Henry River Mill Village: A Ghost Town turned Hunger Games District 12

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The Abandoned Henry River Mill Village | Thought & SightHenry River Mill Village

While browsing for interesting stops on a recent trip to North Carolina, I saw this Atlas Obscura article on the abandoned Henry River Mill Village, and I immediately made it a priority!

The company town was built around a mill in the early 1900s, and looks to have been abandoned not long after the mill closed in the 1960s. There are 20 remaining structures in various states of decay– a playground for connoisseurs of abandoned buildings. But the reason why so many people flock to the site probably has more to do with its more recent history as a filming location for District 12 in The Hunger Games.

Abandoned Filming Site of Hunger Games' District 12 | Thought & SightAbandoned Filming Site of Hunger Games' District 12 | Thought & SightRecognize this row of houses from the Hunger Games? It appears that repairs were made to some homes for the film, most noticeably to the back porches, some of which are far sturdier than they ought to be (or simply not collapsed like all the others).

The Abandoned Henry River Mill Village - Site of District 12 | Thought & Sight

Abandoned Filming Site of Hunger Games' District 12 | Thought & Sight

The old company store served as Peeta Mellark’s family bakery:

The Abandoned Henry River Mill Village - Site of the District 12| Thought & Sight

Even if you’re not into The Hunger Games, it’s a pretty cool place to visit!

The Abandoned Henry River Mill Village | Thought & Sight The Abandoned Henry River Mill Village | Thought & Sight The Abandoned Henry River Mill Village | Thought & Sight The Abandoned Henry River Mill Village | Thought & SightThe Abandoned Henry River Mill Village | Thought & Sight The Abandoned Henry River Mill Village | Thought & Sight The Abandoned Henry River Mill Village | Thought & Sight

I loved this house, as it was so much more colorful inside than the others!

Many of the houses have rotting floorboards, and I’m certain that you’re not supposed to enter any of them. (seriously, please be careful if you visit!) I might have disregarded that rule to take more photos of this particular home. However, it’s not difficult to lean in and snap photos, as the glass is completely broken out of many of the windows.

The Abandoned Henry River Mill Village | Thought & Sight The Abandoned Henry River Mill Village | Thought & Sight The Abandoned Henry River Mill Village | Thought & Sight The Abandoned Henry River Mill Village | Thought & Sight The Abandoned Henry River Mill Village | Thought & Sight The Abandoned Henry River Mill Village | Thought & Sight The Abandoned Henry River Mill Village | Thought & SightThe Abandoned Henry River Mill Village | Thought & Sight The Abandoned Henry River Mill Village | Thought & Sight The Abandoned Henry River Mill Village | Thought & Sight The Abandoned Henry River Mill Village | Thought & SightThe Abandoned Henry River Mill Village | Thought & Sight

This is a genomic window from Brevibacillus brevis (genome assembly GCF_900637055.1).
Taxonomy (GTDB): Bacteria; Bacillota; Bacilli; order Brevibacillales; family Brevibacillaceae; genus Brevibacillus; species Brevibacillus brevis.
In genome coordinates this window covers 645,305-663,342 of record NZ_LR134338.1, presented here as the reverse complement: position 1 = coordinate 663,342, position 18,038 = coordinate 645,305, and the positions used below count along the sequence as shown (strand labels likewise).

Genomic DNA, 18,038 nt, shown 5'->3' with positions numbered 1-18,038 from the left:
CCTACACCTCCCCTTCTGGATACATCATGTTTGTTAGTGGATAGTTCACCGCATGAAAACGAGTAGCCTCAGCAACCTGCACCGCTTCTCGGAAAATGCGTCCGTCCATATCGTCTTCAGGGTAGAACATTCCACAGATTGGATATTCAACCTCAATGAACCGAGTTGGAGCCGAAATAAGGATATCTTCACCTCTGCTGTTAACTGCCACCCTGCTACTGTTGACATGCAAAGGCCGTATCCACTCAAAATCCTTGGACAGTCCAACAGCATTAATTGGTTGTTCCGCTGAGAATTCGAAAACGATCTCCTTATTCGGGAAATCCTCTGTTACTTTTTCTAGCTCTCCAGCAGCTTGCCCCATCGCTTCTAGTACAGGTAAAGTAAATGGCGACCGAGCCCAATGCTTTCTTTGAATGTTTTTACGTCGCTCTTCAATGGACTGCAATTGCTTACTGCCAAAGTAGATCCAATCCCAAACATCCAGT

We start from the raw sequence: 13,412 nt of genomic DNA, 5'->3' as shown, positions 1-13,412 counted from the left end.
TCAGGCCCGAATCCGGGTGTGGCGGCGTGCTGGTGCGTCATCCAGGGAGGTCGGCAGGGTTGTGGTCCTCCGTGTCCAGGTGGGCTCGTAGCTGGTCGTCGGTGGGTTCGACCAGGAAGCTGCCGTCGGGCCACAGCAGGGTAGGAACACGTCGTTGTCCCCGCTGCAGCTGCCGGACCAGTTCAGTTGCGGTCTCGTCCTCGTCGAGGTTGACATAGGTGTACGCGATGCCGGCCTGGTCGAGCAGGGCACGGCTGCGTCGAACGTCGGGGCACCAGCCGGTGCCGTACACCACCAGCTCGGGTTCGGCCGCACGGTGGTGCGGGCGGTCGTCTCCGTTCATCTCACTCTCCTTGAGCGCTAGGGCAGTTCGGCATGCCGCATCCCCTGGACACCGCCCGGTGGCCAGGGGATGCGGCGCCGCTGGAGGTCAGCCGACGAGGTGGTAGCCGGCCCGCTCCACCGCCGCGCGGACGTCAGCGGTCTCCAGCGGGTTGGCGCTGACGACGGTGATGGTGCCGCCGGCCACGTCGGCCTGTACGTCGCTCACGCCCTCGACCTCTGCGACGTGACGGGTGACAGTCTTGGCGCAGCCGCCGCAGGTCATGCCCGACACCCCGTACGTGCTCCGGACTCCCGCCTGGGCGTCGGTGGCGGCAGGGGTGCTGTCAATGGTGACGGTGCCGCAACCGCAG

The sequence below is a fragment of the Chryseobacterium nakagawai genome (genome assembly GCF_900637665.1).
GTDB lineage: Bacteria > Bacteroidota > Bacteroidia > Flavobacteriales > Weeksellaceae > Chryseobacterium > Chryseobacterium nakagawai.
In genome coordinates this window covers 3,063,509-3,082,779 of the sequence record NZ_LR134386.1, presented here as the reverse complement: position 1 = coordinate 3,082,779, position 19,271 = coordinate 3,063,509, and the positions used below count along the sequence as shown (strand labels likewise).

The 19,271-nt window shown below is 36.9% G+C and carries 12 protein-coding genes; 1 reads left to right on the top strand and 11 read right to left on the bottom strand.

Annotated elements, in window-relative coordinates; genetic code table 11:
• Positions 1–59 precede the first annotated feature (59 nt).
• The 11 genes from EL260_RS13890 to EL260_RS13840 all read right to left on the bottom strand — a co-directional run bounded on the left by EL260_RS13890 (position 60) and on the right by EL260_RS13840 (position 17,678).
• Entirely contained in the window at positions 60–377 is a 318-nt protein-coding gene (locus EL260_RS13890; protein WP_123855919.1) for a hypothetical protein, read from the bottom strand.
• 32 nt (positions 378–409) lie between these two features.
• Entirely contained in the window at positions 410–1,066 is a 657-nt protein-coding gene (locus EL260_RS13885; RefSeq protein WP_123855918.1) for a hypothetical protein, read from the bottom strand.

Houses on the opposite side of the road. What’s not immediately obvious from the photos is just how close they are to the road. The village is only a couple minutes drive from the highway, and there’s no way you can miss it.

The Abandoned Henry River Mill Village | Thought & Sight The Abandoned Henry River Mill Village | Thought & Sight The Abandoned Henry River Mill Village | Thought & SightAn old root cellar carved into the hill in front of one of the homes. I’m quick to note anytime I think something belongs in a horror movie, but this really does seem like a the perfect setup.

The Abandoned Henry River Mill Village | Thought & SightThe Abandoned Henry River Mill Village | Thought & Sight

Visiting:


 

If you prefer a guided tour, there’s a local company that works with the owner to offer Hunger Games themed tours that give you a little more access and let you dress up and act out some of your favorite scenes!

On their website and elsewhere I’ve seen statements that the village is closed to the public, which doesn’t seem to be true at this time. When we showed up on a Sunday afternoon, the sheriff was sitting in the parking lot near the company store. He was very nice, and said we were welcome to explore, just to stay away from the mill down by the river as it’s dangerous. We had the place to ourselves for about 15 minutes, when several other groups showed up to poke around and take photos.

There’s no street address for the village, but getting there is easy, as your Google Maps app won’t have any problem finding the location if you just put in “Henry River Mill Village.”

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2 COMMENTS

  1. we are coming from Florida and I can’t seem to find any info regarding any tours other than they have been suspended due to the owner of the property having passed away. Says tours may resume late Summer 2016-we are visiting this next week and staying in Asheville. Hate to make the trip if we won’t see anything. May I ask-I know some of the houses are visible from Henry Rd, but are you able to see the bakery from the road as well? Would just driving down Henry Rd (if it, indeed, is accessible at this time) be worth the trip by being able to see much of the village-if even just by our car.

    • Hi Donna! The houses and the bakery building are literally right along the road, so you can’t miss them, and can easily visit without a tour. There’s a large parking area/pull-off by the bakery building, and you wouldn’t even need to get out of your car to see it.

      If the owner has passed away and the property has changed hands, I’d keep in mind that they might feel differently about people exploring the property, but at the time that we visited there were plenty of people roaming around without a guide.

      Enjoy your trip to Asheville!

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